Setting up another Gulf of Tonkin?

Most of the shining objects that our people see in Iran’s airspace are American spying equipment used to spy on Iran’s nuclear and military facilities.” That was Iranian Intelligence Minister Ali Yunesi commenting on the prevelance of U.S. unmanned spy drones operating over his country in 2005. Back then, the aircraft were reportedly so prevalent that they stirred ...

604754_global_hawk_05.jpg
604754_global_hawk_05.jpg

Most of the shining objects that our people see in Iran's airspace are American spying equipment used to spy on Iran's nuclear and military facilities."

That was Iranian Intelligence Minister Ali Yunesi commenting on the prevelance of U.S. unmanned spy drones operating over his country in 2005. Back then, the aircraft were reportedly so prevalent that they stirred up a frenzy of sightings. Yunesi then threatened to shoot down the drones. "If any of the bright objects come close, they will definitely meet our fire and will be shot down," he said at the time.

Now, at least one Iranian official is claiming that Iran has made good on that threat. Iran's Fars News Agency, in an unconfirmed report that quotes an Iranian lawmaker, says the country has shot down an unmanned American spy plane in recent days.

Most of the shining objects that our people see in Iran’s airspace are American spying equipment used to spy on Iran’s nuclear and military facilities.”

That was Iranian Intelligence Minister Ali Yunesi commenting on the prevelance of U.S. unmanned spy drones operating over his country in 2005. Back then, the aircraft were reportedly so prevalent that they stirred up a frenzy of sightings. Yunesi then threatened to shoot down the drones. “If any of the bright objects come close, they will definitely meet our fire and will be shot down,” he said at the time.

Now, at least one Iranian official is claiming that Iran has made good on that threat. Iran’s Fars News Agency, in an unconfirmed report that quotes an Iranian lawmaker, says the country has shot down an unmanned American spy plane in recent days.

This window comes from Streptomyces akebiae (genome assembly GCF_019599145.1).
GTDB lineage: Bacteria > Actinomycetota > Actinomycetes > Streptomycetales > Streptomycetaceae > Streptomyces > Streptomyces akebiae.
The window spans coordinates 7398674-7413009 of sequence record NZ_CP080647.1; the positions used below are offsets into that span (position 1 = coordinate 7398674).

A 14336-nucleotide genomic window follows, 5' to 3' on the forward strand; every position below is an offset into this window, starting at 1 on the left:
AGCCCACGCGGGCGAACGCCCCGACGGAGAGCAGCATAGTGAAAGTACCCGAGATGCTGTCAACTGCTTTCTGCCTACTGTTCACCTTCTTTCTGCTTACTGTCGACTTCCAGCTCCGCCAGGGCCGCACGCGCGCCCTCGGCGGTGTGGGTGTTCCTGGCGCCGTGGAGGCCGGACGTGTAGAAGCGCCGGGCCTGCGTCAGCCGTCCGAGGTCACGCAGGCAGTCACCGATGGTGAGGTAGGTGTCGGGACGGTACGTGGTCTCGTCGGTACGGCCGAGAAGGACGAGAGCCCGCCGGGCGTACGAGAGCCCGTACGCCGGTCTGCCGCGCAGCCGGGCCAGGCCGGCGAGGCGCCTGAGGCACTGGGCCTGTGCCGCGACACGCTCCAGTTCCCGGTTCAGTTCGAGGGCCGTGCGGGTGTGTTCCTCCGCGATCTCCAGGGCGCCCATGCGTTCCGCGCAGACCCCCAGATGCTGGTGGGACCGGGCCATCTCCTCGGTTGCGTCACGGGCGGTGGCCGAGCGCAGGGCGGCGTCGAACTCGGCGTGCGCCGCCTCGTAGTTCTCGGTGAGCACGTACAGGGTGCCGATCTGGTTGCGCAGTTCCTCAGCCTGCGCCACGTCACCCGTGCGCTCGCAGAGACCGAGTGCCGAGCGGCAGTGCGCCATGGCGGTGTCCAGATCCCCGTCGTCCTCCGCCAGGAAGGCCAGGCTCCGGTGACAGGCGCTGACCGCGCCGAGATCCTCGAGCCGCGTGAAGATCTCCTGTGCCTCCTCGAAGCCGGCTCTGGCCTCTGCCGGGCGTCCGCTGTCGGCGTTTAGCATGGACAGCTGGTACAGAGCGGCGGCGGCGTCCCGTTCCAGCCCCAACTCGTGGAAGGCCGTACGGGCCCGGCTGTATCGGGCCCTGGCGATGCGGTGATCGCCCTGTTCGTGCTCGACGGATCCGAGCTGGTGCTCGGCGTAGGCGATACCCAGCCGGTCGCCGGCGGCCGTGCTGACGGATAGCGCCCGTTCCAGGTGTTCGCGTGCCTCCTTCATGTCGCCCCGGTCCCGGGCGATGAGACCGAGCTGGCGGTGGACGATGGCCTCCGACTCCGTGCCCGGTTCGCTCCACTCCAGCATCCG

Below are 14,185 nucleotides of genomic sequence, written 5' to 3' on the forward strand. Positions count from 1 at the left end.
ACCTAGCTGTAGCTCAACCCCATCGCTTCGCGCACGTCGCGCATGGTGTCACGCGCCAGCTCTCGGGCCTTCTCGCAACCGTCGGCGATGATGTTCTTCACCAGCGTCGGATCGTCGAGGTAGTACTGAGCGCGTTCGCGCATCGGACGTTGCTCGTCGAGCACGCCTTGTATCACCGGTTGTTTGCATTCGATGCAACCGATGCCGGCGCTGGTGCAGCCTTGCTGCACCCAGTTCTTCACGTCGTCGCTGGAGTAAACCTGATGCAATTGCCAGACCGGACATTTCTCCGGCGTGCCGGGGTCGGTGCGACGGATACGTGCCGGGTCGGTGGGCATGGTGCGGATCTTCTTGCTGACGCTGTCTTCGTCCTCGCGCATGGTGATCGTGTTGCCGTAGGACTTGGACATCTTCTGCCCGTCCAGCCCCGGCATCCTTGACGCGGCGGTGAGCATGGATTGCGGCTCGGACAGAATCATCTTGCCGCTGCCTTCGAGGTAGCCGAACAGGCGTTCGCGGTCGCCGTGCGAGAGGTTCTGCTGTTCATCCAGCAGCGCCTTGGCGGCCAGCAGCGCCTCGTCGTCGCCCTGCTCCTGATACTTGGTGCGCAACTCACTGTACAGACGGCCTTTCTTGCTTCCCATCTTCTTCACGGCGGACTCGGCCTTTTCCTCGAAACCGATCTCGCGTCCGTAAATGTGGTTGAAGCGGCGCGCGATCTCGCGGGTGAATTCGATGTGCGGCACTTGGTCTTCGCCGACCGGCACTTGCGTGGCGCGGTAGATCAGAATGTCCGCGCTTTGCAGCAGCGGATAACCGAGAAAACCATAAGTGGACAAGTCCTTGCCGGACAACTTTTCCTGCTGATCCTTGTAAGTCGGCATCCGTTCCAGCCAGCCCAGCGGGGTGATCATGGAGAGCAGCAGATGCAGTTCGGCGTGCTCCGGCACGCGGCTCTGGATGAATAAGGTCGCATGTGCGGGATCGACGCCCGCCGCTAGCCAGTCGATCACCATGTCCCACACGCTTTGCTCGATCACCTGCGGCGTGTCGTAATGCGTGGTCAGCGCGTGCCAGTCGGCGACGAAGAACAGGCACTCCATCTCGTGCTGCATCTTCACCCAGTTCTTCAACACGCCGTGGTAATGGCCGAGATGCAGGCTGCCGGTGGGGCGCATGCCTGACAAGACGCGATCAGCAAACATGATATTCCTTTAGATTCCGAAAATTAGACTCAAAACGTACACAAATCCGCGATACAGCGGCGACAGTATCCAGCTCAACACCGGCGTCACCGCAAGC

Whether or not the report is true, it is disconcerting. The new head of CENTCOM, Admiral Fallon, is said to be a strategic bombing guru. And the Pentagon is sending a second U.S. carrier battle group to the region in order to counter, in Defense Secretary Robert Gates’s words, the Iranian perception that “we are tied down in Iraq.” That escalation will no doubt mean increased air operations in the region. And if recent comments coming out of the White House are any indication, intelligence operations over Iran, whether manned or unmanned, are likely to be a part of that.

That should make any student of history a little nervous. Does anyone remember 1964, when another electronic intelligence gathering mission went bad? That one, in the Gulf of Tonkin, helped justify the escalation of the Vietnam War. At least one U.S. Congressman worries that the Pentagon may be preparting to stage a similar incident with Iran. That scenario seems a little far-fetched. But with an escalation of forces in the region, we should hope that history doesn’t repeat itself.

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